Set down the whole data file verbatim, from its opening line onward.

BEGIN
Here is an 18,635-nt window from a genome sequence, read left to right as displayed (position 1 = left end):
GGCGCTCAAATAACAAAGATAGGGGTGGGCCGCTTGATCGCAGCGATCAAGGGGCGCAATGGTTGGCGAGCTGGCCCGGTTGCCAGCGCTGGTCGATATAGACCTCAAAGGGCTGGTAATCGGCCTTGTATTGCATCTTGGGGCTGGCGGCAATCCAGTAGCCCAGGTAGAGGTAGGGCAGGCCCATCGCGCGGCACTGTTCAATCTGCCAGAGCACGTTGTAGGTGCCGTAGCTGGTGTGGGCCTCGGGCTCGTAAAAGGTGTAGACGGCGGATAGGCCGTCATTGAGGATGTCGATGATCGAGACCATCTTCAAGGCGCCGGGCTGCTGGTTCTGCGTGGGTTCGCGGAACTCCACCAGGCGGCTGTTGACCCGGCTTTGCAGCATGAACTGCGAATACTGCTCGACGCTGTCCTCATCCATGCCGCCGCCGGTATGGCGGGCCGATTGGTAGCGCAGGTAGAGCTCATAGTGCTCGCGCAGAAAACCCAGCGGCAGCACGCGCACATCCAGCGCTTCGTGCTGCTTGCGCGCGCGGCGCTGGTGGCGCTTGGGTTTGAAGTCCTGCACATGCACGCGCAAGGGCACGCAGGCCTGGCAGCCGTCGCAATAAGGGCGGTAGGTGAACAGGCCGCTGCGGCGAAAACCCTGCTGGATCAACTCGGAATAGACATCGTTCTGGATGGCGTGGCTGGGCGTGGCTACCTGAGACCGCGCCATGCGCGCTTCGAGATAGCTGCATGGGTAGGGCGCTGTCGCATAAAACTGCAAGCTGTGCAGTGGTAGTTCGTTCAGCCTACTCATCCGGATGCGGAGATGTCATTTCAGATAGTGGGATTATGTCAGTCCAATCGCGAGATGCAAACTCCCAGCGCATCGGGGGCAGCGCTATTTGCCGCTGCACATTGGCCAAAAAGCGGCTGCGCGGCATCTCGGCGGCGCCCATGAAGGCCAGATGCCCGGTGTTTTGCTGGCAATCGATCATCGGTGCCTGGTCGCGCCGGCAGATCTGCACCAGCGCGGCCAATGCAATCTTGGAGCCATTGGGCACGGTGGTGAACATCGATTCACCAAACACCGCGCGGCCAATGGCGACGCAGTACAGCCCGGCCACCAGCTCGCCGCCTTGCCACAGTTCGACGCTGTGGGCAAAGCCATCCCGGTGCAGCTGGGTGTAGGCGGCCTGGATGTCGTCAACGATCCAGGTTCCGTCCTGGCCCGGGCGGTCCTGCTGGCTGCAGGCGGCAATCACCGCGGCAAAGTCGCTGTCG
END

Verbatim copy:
Here is an 18,635-nt window from a genome sequence, read left to right as displayed (position 1 = left end):
GGCGCTCAAATAACAAAGATAGGGGTGGGCCGCTTGATCGCAGCGATCAAGGGGCGCAATGGTTGGCGAGCTGGCCCGGTTGCCAGCGCTGGTCGATATAGACCTCAAAGGGCTGGTAATCGGCCTTGTATTGCATCTTGGGGCTGGCGGCAATCCAGTAGCCCAGGTAGAGGTAGGGCAGGCCCATCGCGCGGCACTGTTCAATCTGCCAGAGCACGTTGTAGGTGCCGTAGCTGGTGTGGGCCTCGGGCTCGTAAAAGGTGTAGACGGCGGATAGGCCGTCATTGAGGATGTCGATGATCGAGACCATCTTCAAGGCGCCGGGCTGCTGGTTCTGCGTGGGTTCGCGGAACTCCACCAGGCGGCTGTTGACCCGGCTTTGCAGCATGAACTGCGAATACTGCTCGACGCTGTCCTCATCCATGCCGCCGCCGGTATGGCGGGCCGATTGGTAGCGCAGGTAGAGCTCATAGTGCTCGCGCAGAAAACCCAGCGGCAGCACGCGCACATCCAGCGCTTCGTGCTGCTTGCGCGCGCGGCGCTGGTGGCGCTTGGGTTTGAAGTCCTGCACATGCACGCGCAAGGGCACGCAGGCCTGGCAGCCGTCGCAATAAGGGCGGTAGGTGAACAGGCCGCTGCGGCGAAAACCCTGCTGGATCAACTCGGAATAGACATCGTTCTGGATGGCGTGGCTGGGCGTGGCTACCTGAGACCGCGCCATGCGCGCTTCGAGATAGCTGCATGGGTAGGGCGCTGTCGCATAAAACTGCAAGCTGTGCAGTGGTAGTTCGTTCAGCCTACTCATCCGGATGCGGAGATGTCATTTCAGATAGTGGGATTATGTCAGTCCAATCGCGAGATGCAAACTCCCAGCGCATCGGGGGCAGCGCTATTTGCCGCTGCACATTGGCCAAAAAGCGGCTGCGCGGCATCTCGGCGGCGCCCATGAAGGCCAGATGCCCGGTGTTTTGCTGGCAATCGATCATCGGTGCCTGGTCGCGCCGGCAGATCTGCACCAGCGCGGCCAATGCAATCTTGGAGCCATTGGGCACGGTGGTGAACATCGATTCACCAAACACCGCGCGGCCAATGGCGACGCAGTACAGCCCGGCCACCAGCTCGCCGCCTTGCCACAGTTCGACGCTGTGGGCAAAGCCATCCCGGTGCAGCTGGGTGTAGGCGGCCTGGATGTCGTCAACGATCCAGGTTCCGTCCTGGCCCGGGCGGTCCTGCTGGCTGCAGGCGGCAATCACCGCGGCAAAGTCGCTGTCG